The usual counter point to this is that you can count traffic manually, and since you are in the store so often you know your traffic. This is where I need to be blunt and outline why human beings are the worst and most expensive people counting device. It is extremely hard for a person to focus on looking at a door and count accurately for an extended period of time. It is also extremely hard for a person to not mix emotions into this and they often perceive things incorrectly. It is the combination of emotions and incorrect perceptions that results in thinking you are converting close to 50% of your traffic. It is possible to convert 50% of your traffic, but in most cases it is lower, and often shockingly lower than that.
People Counting: Return on Investment
Our Quick ROI Calculator
Enter your values, and for the pricing of the equipment put $2000. That is usually a reasonable starting rate for a good solution and its related expenses (installation, software, software set-up, etc…). When asked for your conversion, take whatever number you have mind, and divide it by 2. (We are going to assume you are too generous with yourself). Then look at how many weeks it will take to pay back a reliable and accurate system and you will find that it is not many at all. Of course, this assumes you are going to DO something about your results.
Thought bubble : To People Count or not to People Count
Everyone is a combination of excited and fearful to know what his or her conversion will be once they have the device installed. The truth is that your starting number does not matter, but initially, it is entirely understandable that most do not realize this point. Maybe you’ll be happy about your initial conversion rate but most of the time people are not. This is usually where our technical support department gets emotional calls telling us that what we sell is worthless, that there is no way, etc. The bottom line is once it’s validated to be working, people who still do not “get it” will start outlining all that is wrong with the counts such as:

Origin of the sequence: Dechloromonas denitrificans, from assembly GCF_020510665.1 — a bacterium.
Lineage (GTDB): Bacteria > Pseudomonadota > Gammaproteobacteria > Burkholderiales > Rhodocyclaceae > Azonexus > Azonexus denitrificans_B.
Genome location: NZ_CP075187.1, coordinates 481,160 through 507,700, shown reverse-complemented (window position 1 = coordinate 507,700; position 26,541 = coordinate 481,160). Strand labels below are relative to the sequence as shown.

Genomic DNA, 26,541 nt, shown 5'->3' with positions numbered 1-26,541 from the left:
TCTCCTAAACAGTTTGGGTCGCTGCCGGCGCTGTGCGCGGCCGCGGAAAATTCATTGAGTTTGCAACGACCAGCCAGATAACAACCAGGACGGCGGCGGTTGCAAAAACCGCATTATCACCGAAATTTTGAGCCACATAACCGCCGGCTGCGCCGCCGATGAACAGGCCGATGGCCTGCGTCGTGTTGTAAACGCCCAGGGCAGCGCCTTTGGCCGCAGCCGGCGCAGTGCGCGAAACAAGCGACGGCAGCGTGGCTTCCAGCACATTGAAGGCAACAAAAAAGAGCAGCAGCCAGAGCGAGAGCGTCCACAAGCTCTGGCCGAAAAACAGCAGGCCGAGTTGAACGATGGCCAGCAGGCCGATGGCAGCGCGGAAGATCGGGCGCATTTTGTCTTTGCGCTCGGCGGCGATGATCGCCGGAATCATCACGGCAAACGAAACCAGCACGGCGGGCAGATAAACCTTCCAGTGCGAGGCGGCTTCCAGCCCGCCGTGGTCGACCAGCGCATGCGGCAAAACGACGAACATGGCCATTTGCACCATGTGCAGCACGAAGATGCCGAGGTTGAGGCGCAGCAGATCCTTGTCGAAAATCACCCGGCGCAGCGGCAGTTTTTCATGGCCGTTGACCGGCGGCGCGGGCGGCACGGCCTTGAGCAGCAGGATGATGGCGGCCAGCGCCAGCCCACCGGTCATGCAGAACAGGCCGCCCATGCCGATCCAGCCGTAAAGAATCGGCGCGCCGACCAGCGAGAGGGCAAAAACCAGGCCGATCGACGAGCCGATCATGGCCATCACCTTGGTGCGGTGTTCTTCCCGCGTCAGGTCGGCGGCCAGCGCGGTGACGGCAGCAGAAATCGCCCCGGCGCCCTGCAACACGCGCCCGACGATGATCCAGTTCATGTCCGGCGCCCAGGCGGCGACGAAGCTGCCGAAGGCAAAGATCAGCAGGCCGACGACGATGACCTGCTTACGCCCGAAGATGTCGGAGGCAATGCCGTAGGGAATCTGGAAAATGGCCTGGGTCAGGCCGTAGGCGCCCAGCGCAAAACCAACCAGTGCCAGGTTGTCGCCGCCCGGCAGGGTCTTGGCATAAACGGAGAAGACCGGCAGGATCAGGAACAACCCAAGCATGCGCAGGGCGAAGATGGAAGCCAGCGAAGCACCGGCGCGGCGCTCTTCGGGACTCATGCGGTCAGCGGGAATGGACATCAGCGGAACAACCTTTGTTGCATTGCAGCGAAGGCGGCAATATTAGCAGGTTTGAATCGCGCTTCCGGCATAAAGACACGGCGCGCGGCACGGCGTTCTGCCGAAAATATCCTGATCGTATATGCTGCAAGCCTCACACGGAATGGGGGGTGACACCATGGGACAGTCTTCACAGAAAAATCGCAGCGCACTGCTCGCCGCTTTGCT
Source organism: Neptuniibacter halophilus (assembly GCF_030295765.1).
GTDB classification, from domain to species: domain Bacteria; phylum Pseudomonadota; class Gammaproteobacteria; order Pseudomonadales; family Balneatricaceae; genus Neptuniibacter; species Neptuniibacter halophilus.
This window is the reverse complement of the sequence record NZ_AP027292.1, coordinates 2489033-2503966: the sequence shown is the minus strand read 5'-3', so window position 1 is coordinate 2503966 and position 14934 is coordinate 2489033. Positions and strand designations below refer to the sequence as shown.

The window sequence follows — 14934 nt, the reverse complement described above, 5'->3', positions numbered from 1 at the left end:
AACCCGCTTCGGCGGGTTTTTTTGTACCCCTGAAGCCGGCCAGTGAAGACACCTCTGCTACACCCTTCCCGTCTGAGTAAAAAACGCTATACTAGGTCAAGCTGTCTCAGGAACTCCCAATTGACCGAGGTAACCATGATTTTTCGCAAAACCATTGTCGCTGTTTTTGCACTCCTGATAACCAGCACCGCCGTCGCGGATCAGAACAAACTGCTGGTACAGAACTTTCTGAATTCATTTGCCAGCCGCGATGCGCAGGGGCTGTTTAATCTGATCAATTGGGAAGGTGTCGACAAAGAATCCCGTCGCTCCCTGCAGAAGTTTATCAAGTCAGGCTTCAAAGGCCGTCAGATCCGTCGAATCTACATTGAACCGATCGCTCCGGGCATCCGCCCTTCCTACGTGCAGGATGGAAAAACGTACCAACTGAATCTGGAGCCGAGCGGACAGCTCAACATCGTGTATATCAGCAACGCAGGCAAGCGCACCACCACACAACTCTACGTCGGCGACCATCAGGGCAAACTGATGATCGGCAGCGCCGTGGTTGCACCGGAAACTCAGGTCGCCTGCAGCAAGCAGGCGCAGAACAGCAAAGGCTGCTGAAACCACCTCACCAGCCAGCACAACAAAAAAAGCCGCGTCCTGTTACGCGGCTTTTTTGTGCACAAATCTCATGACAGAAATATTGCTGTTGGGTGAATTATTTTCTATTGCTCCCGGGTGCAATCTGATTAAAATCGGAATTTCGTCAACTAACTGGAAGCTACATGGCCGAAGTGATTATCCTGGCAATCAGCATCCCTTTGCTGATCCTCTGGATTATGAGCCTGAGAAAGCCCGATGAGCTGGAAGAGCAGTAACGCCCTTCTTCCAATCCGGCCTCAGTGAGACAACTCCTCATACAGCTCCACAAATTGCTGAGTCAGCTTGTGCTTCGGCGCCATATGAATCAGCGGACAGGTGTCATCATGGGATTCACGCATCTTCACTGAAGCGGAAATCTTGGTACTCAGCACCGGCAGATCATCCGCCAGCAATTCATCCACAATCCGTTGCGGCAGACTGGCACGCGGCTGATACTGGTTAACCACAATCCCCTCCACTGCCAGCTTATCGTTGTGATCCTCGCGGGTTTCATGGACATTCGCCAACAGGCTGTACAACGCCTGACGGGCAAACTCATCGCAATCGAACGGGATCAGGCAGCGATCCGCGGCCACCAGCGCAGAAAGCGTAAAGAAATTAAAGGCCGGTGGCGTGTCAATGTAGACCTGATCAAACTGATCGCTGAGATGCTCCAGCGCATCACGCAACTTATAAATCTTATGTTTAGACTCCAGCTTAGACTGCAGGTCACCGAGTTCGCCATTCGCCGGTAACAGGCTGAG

- My customers shop in couples/by group/ by family and the counter only counts individuals, so my conversion rate is MUCH higher than this ! (By the way, some counters can count groups, more on this later)
- It is not filtering staff, my team goes in and out ALL the time, so my conversion rate is MUCH higher than this! (More on screening out employees later)
- We get delivery people, postman, boyfriends or girlfriends of staff who come by and they’re counted too but they are not real customers, so my conversion rate is MUCH higher than this (You guessed it, more on that later)
You’ll move past all of this and once you “get it”.You will realize that your conversion rate is where you are now; your starting point. Regardless of the number of people you may never convert as they are part of a “buying group”, you still have a significant opportunity to improve. Go back to the ROI calculator, how much more money do you get if you improve your conversion rate by 0.5% or 1%? What if after a few years you increase it by 5%-10%? The answer, by the way, is a lot.
Now the goal of all this blah-blah (it is important nonetheless!) is to show that reliable traffic data is of great value, and sometimes, going for the cheapest option is not the best choice to make. Now that I have explained all that, we will move on to the different solutions and the “technical stuff” in part 2.